President TrumpDonald TrumpPence: Supreme Court has chance to right 'historic wrong' with abortion ruling Prosecutor says during trial that actor Jussie Smollett staged 'fake hate crime' Overnight Defense & National Security — US, Iran return to negotiating table MORE said Tuesday that lawmakers should pass a “bill of love” to resolve the fate of young immigrants who benefit from an Obama-era program he scrapped last year at an extraordinary bull session in the White House Cabinet Room with lawmakers from both parties.
“I hope we’re going to come up with an answer for DACA,” Trump said, referring to the Deferred Action for Childhood Arrivals (DACA) program.
The unusual setting allowed Democrats and Republicans alike to exchange their views on-camera for roughly an hour over the complicated immigration talks. The meeting was shown on tape, shortly after it concluded, on cable news.
"Well, that was a unique meeting," Democratic Sen. Dick DurbinDick DurbinGraham emerges as go-to ally for Biden's judicial picks 91 House Dems call on Senate to expand immigration protections in Biden spending bill Bipartisan senators press FBI, inspector general for changes following Nassar case MORE (Ill.) quipped to reporters on the West Wing driveway.
Trump sat between Durbin — an outspoken supporter of young immigrants known as Dreamers — and House Minority Whip Steny HoyerSteny Hamilton HoyerOmar, Boebert blast one another after tense call Maryland Democrats target lone Republican in redistricting scheme GOP leader's marathon speech forces House Democrats to push vote MORE (D-Md.), an attempt to highlight his desire to strike a deal.
“We have something in common: We’d like to see this get done,” Trump said.
Durbin said afterward that he left the meeting with a "positive" outlook and a greater "desire to get this done."
Trump, however, called an immigration bill set to be introduced by House Judiciary Committee Chairman Bob GoodlatteRobert (Bob) William GoodlatteFight breaks out between Jordan, Nadler over rules about showing video at Garland hearing The job of shielding journalists is not finished Bottom line MORE (R-Va.) a "good starting point." The measure is expected to include many conservative priorities opposed by Democrats.
The White House and Congress are under pressure to reach a solution. The immigration talks are tied to work on a government-funding bill, with the government set to shut down if a deal isn’t reached by Jan. 19.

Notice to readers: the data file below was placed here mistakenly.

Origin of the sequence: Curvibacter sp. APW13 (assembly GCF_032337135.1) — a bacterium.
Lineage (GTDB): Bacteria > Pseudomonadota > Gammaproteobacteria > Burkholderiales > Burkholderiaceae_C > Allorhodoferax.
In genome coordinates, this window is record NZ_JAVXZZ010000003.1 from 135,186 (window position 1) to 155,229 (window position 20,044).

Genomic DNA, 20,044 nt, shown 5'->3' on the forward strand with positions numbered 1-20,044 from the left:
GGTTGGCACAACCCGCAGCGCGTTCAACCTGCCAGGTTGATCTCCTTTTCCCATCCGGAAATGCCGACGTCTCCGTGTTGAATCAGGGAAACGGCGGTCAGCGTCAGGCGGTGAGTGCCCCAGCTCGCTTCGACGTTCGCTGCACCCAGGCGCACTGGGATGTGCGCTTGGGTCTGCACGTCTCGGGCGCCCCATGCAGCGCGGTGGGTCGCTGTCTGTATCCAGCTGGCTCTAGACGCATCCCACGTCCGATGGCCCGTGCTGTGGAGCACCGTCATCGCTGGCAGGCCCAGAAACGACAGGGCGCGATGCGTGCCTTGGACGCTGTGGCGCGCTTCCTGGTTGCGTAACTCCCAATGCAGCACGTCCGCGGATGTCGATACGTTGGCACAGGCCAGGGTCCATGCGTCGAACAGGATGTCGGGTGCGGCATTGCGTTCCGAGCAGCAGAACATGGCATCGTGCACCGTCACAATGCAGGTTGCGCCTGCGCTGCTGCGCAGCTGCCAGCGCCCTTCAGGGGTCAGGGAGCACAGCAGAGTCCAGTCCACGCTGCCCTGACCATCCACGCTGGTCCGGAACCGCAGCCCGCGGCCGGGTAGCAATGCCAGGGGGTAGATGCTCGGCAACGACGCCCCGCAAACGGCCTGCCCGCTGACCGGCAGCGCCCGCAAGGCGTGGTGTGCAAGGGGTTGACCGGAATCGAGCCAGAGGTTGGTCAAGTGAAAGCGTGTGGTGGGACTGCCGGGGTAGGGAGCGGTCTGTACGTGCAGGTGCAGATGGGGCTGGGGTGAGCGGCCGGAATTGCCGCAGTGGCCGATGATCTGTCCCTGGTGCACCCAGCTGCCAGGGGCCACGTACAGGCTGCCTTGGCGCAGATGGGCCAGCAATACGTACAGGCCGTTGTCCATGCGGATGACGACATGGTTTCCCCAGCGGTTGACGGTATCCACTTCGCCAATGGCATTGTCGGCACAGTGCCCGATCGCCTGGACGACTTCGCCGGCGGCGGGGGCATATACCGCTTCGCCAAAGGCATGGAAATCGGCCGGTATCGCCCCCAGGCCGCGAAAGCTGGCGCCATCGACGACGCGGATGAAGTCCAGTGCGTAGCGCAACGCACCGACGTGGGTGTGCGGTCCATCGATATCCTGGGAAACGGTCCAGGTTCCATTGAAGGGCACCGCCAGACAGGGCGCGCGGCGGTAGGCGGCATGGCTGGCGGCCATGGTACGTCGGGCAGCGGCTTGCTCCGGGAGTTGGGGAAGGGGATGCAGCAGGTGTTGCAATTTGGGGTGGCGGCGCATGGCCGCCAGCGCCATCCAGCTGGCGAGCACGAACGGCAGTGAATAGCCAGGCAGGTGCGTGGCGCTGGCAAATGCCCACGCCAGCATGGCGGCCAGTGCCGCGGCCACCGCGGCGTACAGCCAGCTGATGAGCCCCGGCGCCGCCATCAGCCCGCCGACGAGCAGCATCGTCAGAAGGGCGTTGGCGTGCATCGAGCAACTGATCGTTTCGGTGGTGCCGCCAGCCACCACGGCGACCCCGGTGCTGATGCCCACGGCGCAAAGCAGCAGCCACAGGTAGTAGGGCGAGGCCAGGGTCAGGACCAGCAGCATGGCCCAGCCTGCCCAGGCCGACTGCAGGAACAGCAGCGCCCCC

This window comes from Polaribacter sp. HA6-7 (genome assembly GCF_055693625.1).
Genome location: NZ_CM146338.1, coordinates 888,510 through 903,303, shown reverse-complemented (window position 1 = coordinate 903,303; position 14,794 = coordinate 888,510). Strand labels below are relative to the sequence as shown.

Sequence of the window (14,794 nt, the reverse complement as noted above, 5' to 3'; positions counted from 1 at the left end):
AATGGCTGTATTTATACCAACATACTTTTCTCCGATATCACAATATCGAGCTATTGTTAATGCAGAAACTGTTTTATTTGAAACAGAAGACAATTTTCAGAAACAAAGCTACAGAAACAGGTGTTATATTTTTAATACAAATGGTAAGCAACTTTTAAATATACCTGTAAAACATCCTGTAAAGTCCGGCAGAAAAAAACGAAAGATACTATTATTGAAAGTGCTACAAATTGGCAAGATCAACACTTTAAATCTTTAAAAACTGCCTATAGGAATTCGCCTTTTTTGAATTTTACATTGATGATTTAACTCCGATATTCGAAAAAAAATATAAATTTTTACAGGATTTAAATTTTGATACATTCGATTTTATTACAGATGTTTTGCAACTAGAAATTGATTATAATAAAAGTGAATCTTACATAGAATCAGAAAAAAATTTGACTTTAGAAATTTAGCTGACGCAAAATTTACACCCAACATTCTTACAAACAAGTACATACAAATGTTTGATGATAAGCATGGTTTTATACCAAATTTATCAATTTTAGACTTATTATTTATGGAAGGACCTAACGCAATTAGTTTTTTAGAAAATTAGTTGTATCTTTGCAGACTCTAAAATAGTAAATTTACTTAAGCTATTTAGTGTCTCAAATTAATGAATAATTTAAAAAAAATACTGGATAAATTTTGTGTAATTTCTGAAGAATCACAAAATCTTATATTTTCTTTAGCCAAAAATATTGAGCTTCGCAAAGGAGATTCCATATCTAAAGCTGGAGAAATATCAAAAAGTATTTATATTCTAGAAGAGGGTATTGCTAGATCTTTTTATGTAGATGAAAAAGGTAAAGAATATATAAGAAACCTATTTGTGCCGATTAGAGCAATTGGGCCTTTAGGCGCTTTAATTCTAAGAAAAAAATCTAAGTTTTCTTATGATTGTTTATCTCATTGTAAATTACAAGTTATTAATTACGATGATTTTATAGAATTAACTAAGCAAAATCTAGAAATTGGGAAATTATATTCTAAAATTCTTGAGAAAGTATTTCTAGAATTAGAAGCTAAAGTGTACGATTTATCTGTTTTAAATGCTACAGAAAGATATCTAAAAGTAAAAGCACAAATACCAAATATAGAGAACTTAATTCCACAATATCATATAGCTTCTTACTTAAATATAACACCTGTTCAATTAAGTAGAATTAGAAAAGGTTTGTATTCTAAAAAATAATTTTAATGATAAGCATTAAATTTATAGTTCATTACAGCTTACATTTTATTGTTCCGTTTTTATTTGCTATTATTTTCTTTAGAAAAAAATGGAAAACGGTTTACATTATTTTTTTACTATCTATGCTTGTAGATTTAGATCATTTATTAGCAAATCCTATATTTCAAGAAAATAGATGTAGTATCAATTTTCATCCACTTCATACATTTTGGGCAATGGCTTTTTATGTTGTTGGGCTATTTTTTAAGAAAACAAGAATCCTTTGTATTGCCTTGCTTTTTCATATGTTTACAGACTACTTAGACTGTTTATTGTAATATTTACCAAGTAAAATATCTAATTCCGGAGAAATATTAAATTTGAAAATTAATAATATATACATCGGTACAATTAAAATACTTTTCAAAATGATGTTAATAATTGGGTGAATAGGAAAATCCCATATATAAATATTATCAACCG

DACA, which expires on March 5, gives immigrants who were brought illegally to the United States as children the right to live and work in the country without fear of deportation.
Democrats are demanding that DACA recipients be addressed as part of the funding deal and are frustrated with Republicans who have balked at tying the two issues together.
Republicans have accused Democrats of holding spending talks hostage over immigration.
Trump said his promised wall on the southern border, which is vehemently opposed by Democrats, must be part of any deal.
“You need it,” Trump said when asked if he would accept a DACA deal without the wall. “I’d love not to build the wall, but you need the wall.”
And the president doubled down on his demand that a DACA bill end chain migration and scrap the visa-lottery program.
Trump vented his frustration that, in his view, the visa lottery allows other countries to “give you the people they don’t want” and “the United States takes those people.”
In fact, the visa lottery is a random drawing of people from countries with typically low rates of immigration to the U.S. Applicants must go through a vetting process to be eligible.
Those measures would fulfill Trump’s campaign promises to impose stricter border security measures and reduce the number of people who immigrate to the U.S.
But the president, at times, sent dramatically mixed signals about his goals on immigration that at times appeared to frustrate lawmakers — all in front of the press.
“You created an opportunity here, Mr. President, and you need to close the deal,” Graham said.
“If you want to take it that further step, I’ll take the heat,” Trump responded. “You are not that far away from comprehensive immigration reform.”
Such a deal would likely anger Trump’s base, which believes that a pathway to citizenship amounts to unjust “amnesty.”
This story was updated at 1:50 p.m.